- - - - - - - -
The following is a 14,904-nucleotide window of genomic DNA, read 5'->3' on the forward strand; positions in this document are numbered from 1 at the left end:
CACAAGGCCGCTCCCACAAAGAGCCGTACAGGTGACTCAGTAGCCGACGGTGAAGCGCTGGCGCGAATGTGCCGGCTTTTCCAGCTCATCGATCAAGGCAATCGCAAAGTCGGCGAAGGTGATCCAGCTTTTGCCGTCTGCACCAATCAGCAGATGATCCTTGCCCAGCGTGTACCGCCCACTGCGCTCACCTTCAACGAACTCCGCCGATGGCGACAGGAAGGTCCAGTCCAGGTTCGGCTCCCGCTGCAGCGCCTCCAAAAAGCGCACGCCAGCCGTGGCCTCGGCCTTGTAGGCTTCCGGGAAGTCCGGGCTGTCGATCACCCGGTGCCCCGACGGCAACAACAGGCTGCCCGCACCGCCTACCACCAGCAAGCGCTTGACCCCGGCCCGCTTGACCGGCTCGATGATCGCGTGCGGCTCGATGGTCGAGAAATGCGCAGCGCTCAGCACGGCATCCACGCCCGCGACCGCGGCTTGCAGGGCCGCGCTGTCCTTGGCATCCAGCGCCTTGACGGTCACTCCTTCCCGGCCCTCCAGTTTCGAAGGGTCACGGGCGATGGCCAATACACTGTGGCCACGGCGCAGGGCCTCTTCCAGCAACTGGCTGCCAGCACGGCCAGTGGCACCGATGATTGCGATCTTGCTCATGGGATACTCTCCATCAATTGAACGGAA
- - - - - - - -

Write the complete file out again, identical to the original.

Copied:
The following is a 14,904-nucleotide window of genomic DNA, read 5'->3' on the forward strand; positions in this document are numbered from 1 at the left end:
CACAAGGCCGCTCCCACAAAGAGCCGTACAGGTGACTCAGTAGCCGACGGTGAAGCGCTGGCGCGAATGTGCCGGCTTTTCCAGCTCATCGATCAAGGCAATCGCAAAGTCGGCGAAGGTGATCCAGCTTTTGCCGTCTGCACCAATCAGCAGATGATCCTTGCCCAGCGTGTACCGCCCACTGCGCTCACCTTCAACGAACTCCGCCGATGGCGACAGGAAGGTCCAGTCCAGGTTCGGCTCCCGCTGCAGCGCCTCCAAAAAGCGCACGCCAGCCGTGGCCTCGGCCTTGTAGGCTTCCGGGAAGTCCGGGCTGTCGATCACCCGGTGCCCCGACGGCAACAACAGGCTGCCCGCACCGCCTACCACCAGCAAGCGCTTGACCCCGGCCCGCTTGACCGGCTCGATGATCGCGTGCGGCTCGATGGTCGAGAAATGCGCAGCGCTCAGCACGGCATCCACGCCCGCGACCGCGGCTTGCAGGGCCGCGCTGTCCTTGGCATCCAGCGCCTTGACGGTCACTCCTTCCCGGCCCTCCAGTTTCGAAGGGTCACGGGCGATGGCCAATACACTGTGGCCACGGCGCAGGGCCTCTTCCAGCAACTGGCTGCCAGCACGGCCAGTGGCACCGATGATTGCGATCTTGCTCATGGGATACTCTCCATCAATTGAACGGAA